BBC HomeExplore the BBC
This page has been archived and is no longer updated. Find out more about page archiving.

16 October 2014
your place and mine
Your Place & Mine Radio Ulster Website

BBC Homepage
BBC Northern Ireland
home
antrim
Armagh
Down
Fermanagh
Londonderry
tyrone
greater Belfast
topics
coast
contact ypam
about ypam
help

print versionprint version










Contact Us

The Christmas day postman

Memories of a 1930s Fermanagh postmaster, told by his daughter 70 years on...

Postbox

writeAdd a new article
contribute your article to the site

POST A COMMENT ON THIS ARTICLE

Marion Maxwell’s father, George Cathcart, was the postmaster in Bellanaleck in County Fermanagh in the 1930s. She recounts here some of her father’s memories of those days.

Cathcart's shop & Post Office in Bellanaleck circa 1930
Cathcart's shop & Post Office in Bellanaleck circa 1930

Believe it or not, it was only in 1961 that a postal delivery on Christmas day was abandoned. Until then the postman’s Christmas visit routinely added to the events and excitement of the day.

She tells that there were two postmen who serviced the village post office that was attached to her father’s shop in Bellanaleck. They were Phil Boyle and Henry Cassidy.

Audio Clip: Marion Maxwell - my father's Bellanaleck memories

 

Henry was a stickler for routine. Even on the coldest morning he would arrive early, impatiently awaiting the first bus at 6.30am, his uniform immaculate and his shoes shined. Henry’s military style was due to the fact that he was a veteran of the Great War. Upon closer inspection, it became clear that he had only one hand.

 

Photo of Phil Boyle, postman in Bellanaleck, 1930
Phil Boyle - 1930
Phil was a very different character. He was a man of few words had a dry sense of humour. His style and demeanour was laid back and easy going. His often casual approach to timekeeping was frequently the source of much frustration for Henry. In fact it would be fair to say he drove Henry mad.

It was customary for a post office inspector to come once a year and walk with both men on their daily rounds to assess their journey time and workload and so on. Phil, who was wise to this early rudimentary form of “time and motion study”, took great delight in taking the inspector by a circuitous “scenic” route to use up plenty of time. He would take him through every hole in the hedge he could to make the job look difficult. This was particularly farcical because, in reality, both of the postmen would make their rounds by bicycle and complete their rounds in half of the allotted time. This meant they could stop frequently en-route to drink tea around the neighbourhood!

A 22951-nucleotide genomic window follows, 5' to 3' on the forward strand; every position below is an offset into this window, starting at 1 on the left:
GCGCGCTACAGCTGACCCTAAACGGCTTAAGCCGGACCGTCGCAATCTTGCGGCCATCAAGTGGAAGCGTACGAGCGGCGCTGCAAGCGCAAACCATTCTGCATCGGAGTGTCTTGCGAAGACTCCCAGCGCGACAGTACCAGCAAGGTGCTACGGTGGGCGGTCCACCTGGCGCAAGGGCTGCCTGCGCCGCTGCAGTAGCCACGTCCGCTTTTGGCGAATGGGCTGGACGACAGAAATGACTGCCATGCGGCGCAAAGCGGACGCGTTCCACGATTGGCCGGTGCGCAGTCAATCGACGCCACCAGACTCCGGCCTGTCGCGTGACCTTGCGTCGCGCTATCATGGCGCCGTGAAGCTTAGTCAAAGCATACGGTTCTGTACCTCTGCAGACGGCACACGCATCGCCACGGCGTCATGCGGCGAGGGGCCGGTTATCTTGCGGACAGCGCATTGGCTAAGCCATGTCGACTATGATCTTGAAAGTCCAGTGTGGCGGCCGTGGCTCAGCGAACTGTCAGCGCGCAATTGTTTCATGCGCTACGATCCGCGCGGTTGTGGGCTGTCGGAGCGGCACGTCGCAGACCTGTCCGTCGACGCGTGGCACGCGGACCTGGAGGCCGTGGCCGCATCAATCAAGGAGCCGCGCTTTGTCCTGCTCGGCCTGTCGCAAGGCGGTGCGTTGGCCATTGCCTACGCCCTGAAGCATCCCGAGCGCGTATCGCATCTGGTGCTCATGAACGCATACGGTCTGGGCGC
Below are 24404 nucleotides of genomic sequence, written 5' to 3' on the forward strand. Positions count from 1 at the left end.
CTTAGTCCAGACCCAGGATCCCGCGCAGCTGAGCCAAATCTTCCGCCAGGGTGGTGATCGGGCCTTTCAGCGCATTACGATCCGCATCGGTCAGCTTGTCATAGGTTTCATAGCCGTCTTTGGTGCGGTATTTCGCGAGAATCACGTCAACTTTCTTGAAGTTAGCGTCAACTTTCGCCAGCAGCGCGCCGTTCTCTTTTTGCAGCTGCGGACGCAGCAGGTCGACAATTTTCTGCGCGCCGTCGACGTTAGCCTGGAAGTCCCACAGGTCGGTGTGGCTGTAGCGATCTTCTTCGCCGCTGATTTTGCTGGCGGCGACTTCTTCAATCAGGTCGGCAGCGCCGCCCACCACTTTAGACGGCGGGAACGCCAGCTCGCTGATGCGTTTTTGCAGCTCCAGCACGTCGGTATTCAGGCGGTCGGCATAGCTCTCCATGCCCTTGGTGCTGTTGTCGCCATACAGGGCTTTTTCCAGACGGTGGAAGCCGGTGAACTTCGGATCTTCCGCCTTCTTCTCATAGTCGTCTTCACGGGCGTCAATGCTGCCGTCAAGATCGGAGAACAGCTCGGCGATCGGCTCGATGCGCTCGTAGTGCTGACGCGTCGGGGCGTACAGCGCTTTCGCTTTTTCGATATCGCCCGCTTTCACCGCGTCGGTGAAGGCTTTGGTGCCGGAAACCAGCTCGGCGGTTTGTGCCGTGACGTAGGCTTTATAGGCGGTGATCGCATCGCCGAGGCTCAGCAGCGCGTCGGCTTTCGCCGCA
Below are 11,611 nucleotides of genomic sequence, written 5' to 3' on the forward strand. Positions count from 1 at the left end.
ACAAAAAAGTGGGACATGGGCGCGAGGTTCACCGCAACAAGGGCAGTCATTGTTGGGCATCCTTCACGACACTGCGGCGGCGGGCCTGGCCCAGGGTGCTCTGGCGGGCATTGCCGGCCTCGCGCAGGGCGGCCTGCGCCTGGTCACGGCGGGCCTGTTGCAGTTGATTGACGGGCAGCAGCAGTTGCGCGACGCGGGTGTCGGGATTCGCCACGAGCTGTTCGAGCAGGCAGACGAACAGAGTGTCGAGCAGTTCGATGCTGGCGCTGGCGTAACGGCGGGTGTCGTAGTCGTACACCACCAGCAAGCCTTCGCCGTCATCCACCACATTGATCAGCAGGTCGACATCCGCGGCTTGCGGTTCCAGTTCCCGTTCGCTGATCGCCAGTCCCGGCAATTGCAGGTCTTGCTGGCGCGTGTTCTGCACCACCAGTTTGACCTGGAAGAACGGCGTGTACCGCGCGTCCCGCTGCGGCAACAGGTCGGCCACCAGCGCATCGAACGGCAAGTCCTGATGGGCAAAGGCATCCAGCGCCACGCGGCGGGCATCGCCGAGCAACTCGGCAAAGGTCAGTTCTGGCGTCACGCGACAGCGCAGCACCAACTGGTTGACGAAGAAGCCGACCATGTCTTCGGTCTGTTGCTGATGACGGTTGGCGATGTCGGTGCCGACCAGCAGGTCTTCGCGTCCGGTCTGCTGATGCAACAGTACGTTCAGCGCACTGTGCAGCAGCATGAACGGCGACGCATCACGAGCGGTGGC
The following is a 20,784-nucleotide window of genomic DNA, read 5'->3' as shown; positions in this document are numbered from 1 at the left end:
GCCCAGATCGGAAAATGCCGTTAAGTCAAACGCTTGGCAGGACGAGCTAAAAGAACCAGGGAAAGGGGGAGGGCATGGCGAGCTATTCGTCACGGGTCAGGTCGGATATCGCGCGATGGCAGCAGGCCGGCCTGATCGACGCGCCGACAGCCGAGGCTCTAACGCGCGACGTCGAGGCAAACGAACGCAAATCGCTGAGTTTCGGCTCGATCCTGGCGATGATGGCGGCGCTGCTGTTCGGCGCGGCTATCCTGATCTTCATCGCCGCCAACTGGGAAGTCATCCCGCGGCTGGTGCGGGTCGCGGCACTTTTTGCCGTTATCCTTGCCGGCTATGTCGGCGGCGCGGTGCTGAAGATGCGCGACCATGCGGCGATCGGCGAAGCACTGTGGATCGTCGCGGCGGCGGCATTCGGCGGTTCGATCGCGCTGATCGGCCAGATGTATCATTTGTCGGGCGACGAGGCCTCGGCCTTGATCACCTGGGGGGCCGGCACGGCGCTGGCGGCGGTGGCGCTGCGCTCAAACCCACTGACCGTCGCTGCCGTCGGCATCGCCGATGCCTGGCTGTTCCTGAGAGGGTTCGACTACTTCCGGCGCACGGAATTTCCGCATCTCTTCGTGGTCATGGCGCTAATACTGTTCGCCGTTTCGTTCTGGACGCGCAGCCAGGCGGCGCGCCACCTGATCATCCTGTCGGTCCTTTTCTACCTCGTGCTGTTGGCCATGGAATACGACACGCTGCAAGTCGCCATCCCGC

The pre Christmas period was certainly not a postman’s favourite time… The number of incoming parcels, particularly from America, rose dramatically and there were plenty of heavy outgoing parcels to be dealt with as well. In those days many of these would have contained turkeys or geese. They knew this because the legs would be sticking out from the end of the parcel!

Back then, not even Christmas day was a holiday for the postmen. Henry Cassidy’s route took him to Marion’s grandfather’s house where the postman’s arrival traditionally marked the appointed time for Whiskey to be poured.

After a couple of glasses, Henry would fall silent as he remembered a different Christmas day… that of 1915. His battalion, serving in Gallipoli, had been involved in fierce fighting with the Turks on Chocolate Hill overlooking Suvla Bay. On Christmas morning, when the noise of battle had finally ceased, Henry crawled out from under cover to find that not one of his comrades was still alive.


Relevant article:

Christmas has always been a busy time of year for postmen. Pete Sloan looked back over 50 years of Christmas deliveries for a 1980 Radio Ulster series "Up Country".

The bicycle gets left outside, when invited in for a 'wee drink'!
Apparently the children in particular looked out for him to see what he might be bringing, even if it was only a Christmas card.

Pete delivered the post on his bicycle even on Christmas Day - although he did get Boxing Day off! Many of the letters were from America, as a lot of people in the Mourne area had emigrated there over the years. Christmas was the main time in the year when people wrote home and sent presents. Some of the older folk couldn't read and write, so occasionally Pete would be asked to read the letter for them and write a reply as well. As he went around doing his Christmas deliveries Pete wasn't just offered tea and mince pies, but also a 'wee drink' to warm him up!

Listen to Pete Sloan talking to the programme's presenter about delivering the Christmas post in the Mourne district.
Extract from "Up Country: Mourne Christmas" (1980).

Audio Clip: Pete Sloan - Christmas post in the Mournes

 


YOUR RESPONSES

Pauline Embleton - Oct 05
Does Pete Sloan remember Margaret Brodison?

Maybe he's not around anymore? I enjoyed the page so much and forwarded it to Margaret's Great, Great Grandchildren

Pauline (Kelly) Embleton - Connecticut USA
Margaret Brodison's Grandaughter

Pauline Smyth - March '05
Brilliant article from Marion. I heard this when broadcast but enjoyed reading the article on the net. Pauline.

Kevin J Cathcart - December '04
Marion's article was very interesting. Happy New Year to Marion.


Relevant weblinks:
http://www.greatwardifferent.com/Great_War/Chocolate_Hill/Chocolate_Hill.htm

http://www.firstworldwar.com/battles/suvlabay.htm

 


Use the form below to post comments on this article
Your Comments
Your Name (required)
Your Email (optional)
 



About the BBC | Help | Terms of Use | Privacy & Cookies Policy